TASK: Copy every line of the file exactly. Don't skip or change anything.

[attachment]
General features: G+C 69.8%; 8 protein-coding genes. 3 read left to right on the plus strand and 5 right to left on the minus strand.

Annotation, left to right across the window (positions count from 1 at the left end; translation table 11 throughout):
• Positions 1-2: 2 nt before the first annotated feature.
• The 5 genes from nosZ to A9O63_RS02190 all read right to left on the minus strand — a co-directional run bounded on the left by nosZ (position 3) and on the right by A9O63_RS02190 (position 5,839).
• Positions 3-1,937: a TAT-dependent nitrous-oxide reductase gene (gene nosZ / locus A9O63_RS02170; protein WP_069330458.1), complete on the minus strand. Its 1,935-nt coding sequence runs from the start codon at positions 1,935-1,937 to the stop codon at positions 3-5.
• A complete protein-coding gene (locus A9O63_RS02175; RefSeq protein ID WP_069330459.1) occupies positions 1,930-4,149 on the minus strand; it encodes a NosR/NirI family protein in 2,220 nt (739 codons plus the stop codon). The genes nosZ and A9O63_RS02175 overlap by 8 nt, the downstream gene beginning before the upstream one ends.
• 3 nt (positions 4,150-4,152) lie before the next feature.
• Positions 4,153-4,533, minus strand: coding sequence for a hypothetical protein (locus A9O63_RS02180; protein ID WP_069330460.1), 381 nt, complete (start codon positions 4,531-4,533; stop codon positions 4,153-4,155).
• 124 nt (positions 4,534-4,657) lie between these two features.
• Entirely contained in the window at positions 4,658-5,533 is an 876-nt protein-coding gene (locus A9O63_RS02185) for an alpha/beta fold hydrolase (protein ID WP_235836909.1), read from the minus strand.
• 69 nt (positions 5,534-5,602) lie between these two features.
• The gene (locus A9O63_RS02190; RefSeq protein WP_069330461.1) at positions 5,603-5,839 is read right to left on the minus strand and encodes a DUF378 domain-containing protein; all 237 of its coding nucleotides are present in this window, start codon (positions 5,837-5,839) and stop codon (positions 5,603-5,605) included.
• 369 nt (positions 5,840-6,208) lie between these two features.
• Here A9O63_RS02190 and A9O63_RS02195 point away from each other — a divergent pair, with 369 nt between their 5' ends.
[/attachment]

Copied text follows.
General features: G+C 69.8%; 8 protein-coding genes. 3 read left to right on the plus strand and 5 right to left on the minus strand.

Annotation, left to right across the window (positions count from 1 at the left end; translation table 11 throughout):
• Positions 1-2: 2 nt before the first annotated feature.
• The 5 genes from nosZ to A9O63_RS02190 all read right to left on the minus strand — a co-directional run bounded on the left by nosZ (position 3) and on the right by A9O63_RS02190 (position 5,839).
• Positions 3-1,937: a TAT-dependent nitrous-oxide reductase gene (gene nosZ / locus A9O63_RS02170; protein WP_069330458.1), complete on the minus strand. Its 1,935-nt coding sequence runs from the start codon at positions 1,935-1,937 to the stop codon at positions 3-5.
• A complete protein-coding gene (locus A9O63_RS02175; RefSeq protein ID WP_069330459.1) occupies positions 1,930-4,149 on the minus strand; it encodes a NosR/NirI family protein in 2,220 nt (739 codons plus the stop codon). The genes nosZ and A9O63_RS02175 overlap by 8 nt, the downstream gene beginning before the upstream one ends.
• 3 nt (positions 4,150-4,152) lie before the next feature.
• Positions 4,153-4,533, minus strand: coding sequence for a hypothetical protein (locus A9O63_RS02180; protein ID WP_069330460.1), 381 nt, complete (start codon positions 4,531-4,533; stop codon positions 4,153-4,155).
• 124 nt (positions 4,534-4,657) lie between these two features.
• Entirely contained in the window at positions 4,658-5,533 is an 876-nt protein-coding gene (locus A9O63_RS02185) for an alpha/beta fold hydrolase (protein ID WP_235836909.1), read from the minus strand.
• 69 nt (positions 5,534-5,602) lie between these two features.
• The gene (locus A9O63_RS02190; RefSeq protein WP_069330461.1) at positions 5,603-5,839 is read right to left on the minus strand and encodes a DUF378 domain-containing protein; all 237 of its coding nucleotides are present in this window, start codon (positions 5,837-5,839) and stop codon (positions 5,603-5,605) included.
• 369 nt (positions 5,840-6,208) lie between these two features.
• Here A9O63_RS02190 and A9O63_RS02195 point away from each other — a divergent pair, with 369 nt between their 5' ends.